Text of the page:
This is a common lie that has spread throughout the world. In fact our voter turnouts are only 81% when all eligible voters are taken into account, which of course they must be. The higher turnout figure leaves 10%+ of unregistered voters out of the equation entirely. They do this to make Australia appear more 'democratic' than it really is.

2. America is corrupt and undemocratic because they have voluntary voting.

In fact, only 10 countries in the whole entire world enforce compulsory voting. And these 10 nations are no great bastions of democratic freedom – far from it. It is actually the countries with enforced compulsory voting that are more corrupt and less democratic.

3. Compulsory voting increases voter turnouts.

At 81% Australia’s voter turnout is lower than many countries where voting is voluntary including Sweden, Denmark, Iceland and Malta. Compulsory voting can actually drive turnouts down by increasing non-registered voters, informal and donkey votes. Compulsory voting was abolished in Chile as a result of low and falling voter participation.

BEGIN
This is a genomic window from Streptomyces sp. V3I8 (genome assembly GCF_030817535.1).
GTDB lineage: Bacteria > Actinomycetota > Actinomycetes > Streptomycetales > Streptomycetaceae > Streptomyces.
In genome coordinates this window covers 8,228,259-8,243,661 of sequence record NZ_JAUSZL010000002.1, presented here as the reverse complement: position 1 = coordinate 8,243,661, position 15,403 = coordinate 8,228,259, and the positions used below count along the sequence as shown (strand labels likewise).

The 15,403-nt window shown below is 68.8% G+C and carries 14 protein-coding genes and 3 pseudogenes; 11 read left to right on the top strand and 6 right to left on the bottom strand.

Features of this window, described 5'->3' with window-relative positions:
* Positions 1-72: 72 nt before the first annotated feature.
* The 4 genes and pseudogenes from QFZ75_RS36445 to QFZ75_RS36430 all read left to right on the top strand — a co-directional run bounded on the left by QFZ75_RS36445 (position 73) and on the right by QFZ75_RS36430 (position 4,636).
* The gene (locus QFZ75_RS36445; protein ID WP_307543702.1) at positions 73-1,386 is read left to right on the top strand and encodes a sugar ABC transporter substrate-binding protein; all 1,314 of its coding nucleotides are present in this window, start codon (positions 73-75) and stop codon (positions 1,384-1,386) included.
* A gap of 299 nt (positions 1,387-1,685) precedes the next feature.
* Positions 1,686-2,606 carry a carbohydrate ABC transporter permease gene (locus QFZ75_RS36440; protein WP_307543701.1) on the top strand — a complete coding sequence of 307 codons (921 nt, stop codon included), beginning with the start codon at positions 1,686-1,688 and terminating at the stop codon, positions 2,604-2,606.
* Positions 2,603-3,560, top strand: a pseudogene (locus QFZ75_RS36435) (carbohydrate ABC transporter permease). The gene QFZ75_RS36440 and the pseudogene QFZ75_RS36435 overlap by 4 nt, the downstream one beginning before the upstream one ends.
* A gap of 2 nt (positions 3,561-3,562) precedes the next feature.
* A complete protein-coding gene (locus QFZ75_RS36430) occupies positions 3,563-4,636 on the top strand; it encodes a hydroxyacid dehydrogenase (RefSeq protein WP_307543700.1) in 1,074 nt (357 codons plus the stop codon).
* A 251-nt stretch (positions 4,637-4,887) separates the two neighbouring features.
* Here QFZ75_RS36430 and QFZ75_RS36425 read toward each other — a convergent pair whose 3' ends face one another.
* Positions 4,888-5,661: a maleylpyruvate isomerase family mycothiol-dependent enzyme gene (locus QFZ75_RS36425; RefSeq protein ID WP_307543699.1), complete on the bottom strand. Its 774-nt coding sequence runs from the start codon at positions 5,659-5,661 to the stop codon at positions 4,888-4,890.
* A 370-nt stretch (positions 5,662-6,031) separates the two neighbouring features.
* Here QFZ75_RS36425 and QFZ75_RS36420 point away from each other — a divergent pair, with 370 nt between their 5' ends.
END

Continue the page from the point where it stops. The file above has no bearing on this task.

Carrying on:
4. Having rights doesn’t necessarily imply we have the inverse of those rights.

This would mean that we have the right to pay tax, follow the building code and drive below the speed limit. These are not rights. They are not freedoms. We are forced to do these things.

5. Our decision to vote should not be democratic.

They say that when our decision to vote is undemocratic, our democracy is more democratic. This is completely absurd. They are trying to tell us that our free choice or our free will does not matter when it comes to our vote.